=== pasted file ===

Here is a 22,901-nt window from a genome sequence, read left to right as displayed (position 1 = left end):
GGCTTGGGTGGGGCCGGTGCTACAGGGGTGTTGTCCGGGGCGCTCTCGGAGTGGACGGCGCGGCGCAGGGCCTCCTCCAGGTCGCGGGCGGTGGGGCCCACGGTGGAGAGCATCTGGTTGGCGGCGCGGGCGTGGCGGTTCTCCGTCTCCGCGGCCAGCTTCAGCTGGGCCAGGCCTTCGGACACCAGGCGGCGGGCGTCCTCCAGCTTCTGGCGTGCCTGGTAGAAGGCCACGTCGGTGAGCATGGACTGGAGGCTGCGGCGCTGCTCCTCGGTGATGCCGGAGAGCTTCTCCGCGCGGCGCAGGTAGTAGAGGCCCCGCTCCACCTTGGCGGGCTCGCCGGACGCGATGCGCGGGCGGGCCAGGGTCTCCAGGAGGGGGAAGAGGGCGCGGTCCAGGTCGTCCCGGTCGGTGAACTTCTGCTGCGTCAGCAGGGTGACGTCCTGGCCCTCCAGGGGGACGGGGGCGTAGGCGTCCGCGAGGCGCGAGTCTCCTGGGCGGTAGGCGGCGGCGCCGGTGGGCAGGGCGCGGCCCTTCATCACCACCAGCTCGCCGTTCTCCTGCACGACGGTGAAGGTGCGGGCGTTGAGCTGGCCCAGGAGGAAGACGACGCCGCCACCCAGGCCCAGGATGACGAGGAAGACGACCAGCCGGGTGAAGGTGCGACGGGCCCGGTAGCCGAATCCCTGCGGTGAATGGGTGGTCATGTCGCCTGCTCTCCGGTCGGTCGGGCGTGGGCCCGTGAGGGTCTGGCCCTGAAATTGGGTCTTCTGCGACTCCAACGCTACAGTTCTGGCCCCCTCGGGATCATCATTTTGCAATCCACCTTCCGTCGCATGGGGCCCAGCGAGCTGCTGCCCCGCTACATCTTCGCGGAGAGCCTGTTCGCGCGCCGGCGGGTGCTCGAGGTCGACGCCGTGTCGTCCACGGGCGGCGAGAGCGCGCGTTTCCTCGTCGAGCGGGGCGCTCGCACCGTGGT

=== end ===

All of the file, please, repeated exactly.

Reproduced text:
Here is a 22,901-nt window from a genome sequence, read left to right as displayed (position 1 = left end):
GGCTTGGGTGGGGCCGGTGCTACAGGGGTGTTGTCCGGGGCGCTCTCGGAGTGGACGGCGCGGCGCAGGGCCTCCTCCAGGTCGCGGGCGGTGGGGCCCACGGTGGAGAGCATCTGGTTGGCGGCGCGGGCGTGGCGGTTCTCCGTCTCCGCGGCCAGCTTCAGCTGGGCCAGGCCTTCGGACACCAGGCGGCGGGCGTCCTCCAGCTTCTGGCGTGCCTGGTAGAAGGCCACGTCGGTGAGCATGGACTGGAGGCTGCGGCGCTGCTCCTCGGTGATGCCGGAGAGCTTCTCCGCGCGGCGCAGGTAGTAGAGGCCCCGCTCCACCTTGGCGGGCTCGCCGGACGCGATGCGCGGGCGGGCCAGGGTCTCCAGGAGGGGGAAGAGGGCGCGGTCCAGGTCGTCCCGGTCGGTGAACTTCTGCTGCGTCAGCAGGGTGACGTCCTGGCCCTCCAGGGGGACGGGGGCGTAGGCGTCCGCGAGGCGCGAGTCTCCTGGGCGGTAGGCGGCGGCGCCGGTGGGCAGGGCGCGGCCCTTCATCACCACCAGCTCGCCGTTCTCCTGCACGACGGTGAAGGTGCGGGCGTTGAGCTGGCCCAGGAGGAAGACGACGCCGCCACCCAGGCCCAGGATGACGAGGAAGACGACCAGCCGGGTGAAGGTGCGACGGGCCCGGTAGCCGAATCCCTGCGGTGAATGGGTGGTCATGTCGCCTGCTCTCCGGTCGGTCGGGCGTGGGCCCGTGAGGGTCTGGCCCTGAAATTGGGTCTTCTGCGACTCCAACGCTACAGTTCTGGCCCCCTCGGGATCATCATTTTGCAATCCACCTTCCGTCGCATGGGGCCCAGCGAGCTGCTGCCCCGCTACATCTTCGCGGAGAGCCTGTTCGCGCGCCGGCGGGTGCTCGAGGTCGACGCCGTGTCGTCCACGGGCGGCGAGAGCGCGCGTTTCCTCGTCGAGCGGGGCGCTCGCACCGTGGT